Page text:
C.Bell Taylor
1888 The Lancet  
A DOCTOR'S INCOME. To the Editors of THE LANCET. SIRS,—The subject of medical incomes has been much commented on and discussed in the columns of THE LANCET during the past year. Amid much diversity of opinion there was one matter upon which agreement was generalnamely, that the average earnings of a medical man are unpleasantly small. Exceptions were made by some as regards hospital physicians and surgeons, whose incomes are commonly believed both by the professional and the nonprofessional
more » ... ic to be not only exceeding great but easily earned. The letter signed " A Hospital Surgeon," which appeared in THE LANCET on June 25th, showed that this does not at all events apply to young hospital surgeons. As one of these, I should like to show what a year's work means. Ten years ago I was elected to the surgical staff of an ophthalmic hospital, and about seven years ago to the ophthalmic departmant of a general hospital, to which a large medical school is attached. For eight years after obtaining my qualification sixteen years ago my income from professional fees barely averaged £100 a year. After that, however, it steadily increased, till last year it amounted to-well, it perhaps does not much matter what the precise amount was; it was sufficient, and, so far, I am satisfied. But whatever it was, it was certainly not exceeding great, nor was it easily earned. Only to mention one incidental matter, it necessitated the writing of over 2000 letters, short or long. But what I wish more particularly to point out is that the exigencies of medical practice require the hospital surgeon to perform an amount of gratuitous labour of which few 'persons seem to have any conception. My case may, 1 believe, be taken as a sample. At neither of the hospitals with which I am connected is there any remuneration for the services rendered to the institution itself. I attend each twice a week, and during the past year these attendances (including the time occupied in going to and fro) have consumed more than an aggregate of 800 hours, or 100 working days of eight hours each. I have seen more than 5000 different cases ,at least once, and many of them several times, and have performed over 200 major operations on the eye, including seventy-six for the removal of cataract, and forty-seven iridectomies. Nor is this all. Besides the unremunerated work at the hospitals, I find that I have seen or visited over 400 bond fide private patients who, on one ground or other, were entitled to gratuitous help and advice, or took them. I have also been called upon to perform seven iridectomies, two excisions, and one operation for thE extraction of cataract, besides several minor operations ic private, without fee. 1 am far from grudging this service, inasmuch as much of it was rendered to medical brethren or persons directly dependent upon them. I merely refei to it as a part of the yearly round of duty. This fact however remains: it would seem that as professional practice is at present conducted, even a fairly successful hospital surgeon must expend a substantial portion of his time, energy, health, and strength in the performance oj unremunerated labour, and suffer the corresponding mental and physical anxiety and wear and tear before he begins tc Jan. 2nd, 1888. J. T. THE FEVER EPIDEMIC IN EGYPT. To the Editors of THE LANCET. SIRS, — Your Cairo correspondent has raised certain questions as to the nature of the epidemic of fever at present prevalent in Egypt, and amongst others its infectiousness. The history of one family resident near Alexandria serves, I think, to support the theory of propagation by infection. In the first week of November two daughters had fever, severe frontal headache, pains (mainly muscular) in back and limbs, &c., followed on subsidence of the fever aftei four days by a well-developed scarlatinal rash. A fortnight later the mother had a rigor followed by similar symptoms and a scarlatinal rash. In the first week of December a son had a similar but more severe attack, and in his case the rash was abundant on his body, both front and back, and was of a scarlatinal character. On Dec. 15th another son, aged nine years and a half, was laid up with the fever, and to-day I find him covered from head to foot with a brilliantly red rash, not distinguishable from that of scarlatina. His temperature this morning was 102°, with a soft pulse of 96. For his age, there is the marked slowness of the pulse, compared with the high temperature, which we find in most of our cases of this fever. The tongue was clean, and the morale of the patient excellent.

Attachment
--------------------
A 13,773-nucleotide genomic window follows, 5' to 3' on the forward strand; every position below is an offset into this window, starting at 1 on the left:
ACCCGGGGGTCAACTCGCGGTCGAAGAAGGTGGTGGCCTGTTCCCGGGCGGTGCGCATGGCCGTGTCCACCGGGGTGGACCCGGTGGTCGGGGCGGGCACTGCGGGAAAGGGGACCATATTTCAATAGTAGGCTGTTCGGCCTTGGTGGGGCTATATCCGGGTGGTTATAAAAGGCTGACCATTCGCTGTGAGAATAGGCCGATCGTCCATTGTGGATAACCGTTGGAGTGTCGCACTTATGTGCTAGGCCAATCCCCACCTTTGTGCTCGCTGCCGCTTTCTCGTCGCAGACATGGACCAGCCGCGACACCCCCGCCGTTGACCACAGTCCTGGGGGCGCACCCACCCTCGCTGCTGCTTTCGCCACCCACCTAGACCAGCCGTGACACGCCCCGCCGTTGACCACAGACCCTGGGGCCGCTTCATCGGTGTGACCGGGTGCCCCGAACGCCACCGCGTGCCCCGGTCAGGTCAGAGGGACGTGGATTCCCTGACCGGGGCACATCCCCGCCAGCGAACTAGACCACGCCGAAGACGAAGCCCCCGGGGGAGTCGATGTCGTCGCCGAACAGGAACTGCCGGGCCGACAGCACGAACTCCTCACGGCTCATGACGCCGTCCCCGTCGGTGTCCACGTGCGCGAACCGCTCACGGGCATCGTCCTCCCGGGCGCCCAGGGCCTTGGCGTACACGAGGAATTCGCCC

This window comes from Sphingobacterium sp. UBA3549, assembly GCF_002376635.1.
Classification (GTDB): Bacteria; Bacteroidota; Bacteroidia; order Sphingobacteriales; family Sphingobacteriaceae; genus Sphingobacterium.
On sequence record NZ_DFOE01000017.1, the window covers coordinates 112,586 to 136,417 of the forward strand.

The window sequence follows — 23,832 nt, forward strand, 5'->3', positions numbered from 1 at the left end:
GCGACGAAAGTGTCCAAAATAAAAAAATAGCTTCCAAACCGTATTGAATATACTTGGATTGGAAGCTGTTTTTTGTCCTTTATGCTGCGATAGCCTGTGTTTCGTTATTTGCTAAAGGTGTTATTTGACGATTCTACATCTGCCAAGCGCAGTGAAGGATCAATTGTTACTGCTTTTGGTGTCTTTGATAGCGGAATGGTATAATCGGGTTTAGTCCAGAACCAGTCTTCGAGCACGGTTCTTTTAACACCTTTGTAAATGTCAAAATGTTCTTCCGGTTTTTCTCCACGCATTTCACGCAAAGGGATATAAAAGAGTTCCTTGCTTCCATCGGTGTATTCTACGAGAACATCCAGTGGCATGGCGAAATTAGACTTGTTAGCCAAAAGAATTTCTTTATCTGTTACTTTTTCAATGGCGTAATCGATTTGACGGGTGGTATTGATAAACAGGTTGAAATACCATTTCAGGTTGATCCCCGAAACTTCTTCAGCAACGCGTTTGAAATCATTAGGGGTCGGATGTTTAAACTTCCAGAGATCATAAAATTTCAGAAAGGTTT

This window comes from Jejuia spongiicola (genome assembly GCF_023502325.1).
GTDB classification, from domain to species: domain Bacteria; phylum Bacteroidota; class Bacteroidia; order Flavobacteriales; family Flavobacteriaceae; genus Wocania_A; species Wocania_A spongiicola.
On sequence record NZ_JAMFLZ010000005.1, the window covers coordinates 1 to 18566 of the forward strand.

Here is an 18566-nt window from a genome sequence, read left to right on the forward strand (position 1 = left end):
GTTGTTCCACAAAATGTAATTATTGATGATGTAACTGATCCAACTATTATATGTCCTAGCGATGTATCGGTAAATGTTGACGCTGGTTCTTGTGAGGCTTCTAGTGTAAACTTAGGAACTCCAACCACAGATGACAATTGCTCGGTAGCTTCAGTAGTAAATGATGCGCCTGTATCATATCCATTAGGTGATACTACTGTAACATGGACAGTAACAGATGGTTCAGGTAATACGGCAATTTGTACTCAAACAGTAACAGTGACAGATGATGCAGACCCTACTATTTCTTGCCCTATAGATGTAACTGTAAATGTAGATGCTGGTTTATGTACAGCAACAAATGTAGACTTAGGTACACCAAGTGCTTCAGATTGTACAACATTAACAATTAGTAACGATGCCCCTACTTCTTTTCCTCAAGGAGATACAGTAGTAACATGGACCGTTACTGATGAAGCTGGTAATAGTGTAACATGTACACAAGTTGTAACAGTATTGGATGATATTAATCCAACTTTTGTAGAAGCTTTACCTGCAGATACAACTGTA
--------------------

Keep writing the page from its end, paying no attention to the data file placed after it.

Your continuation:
doi:10.1016/s0140-6736(02)26555-1 fatcat:egf7blumhbeb5eogmt646h7bye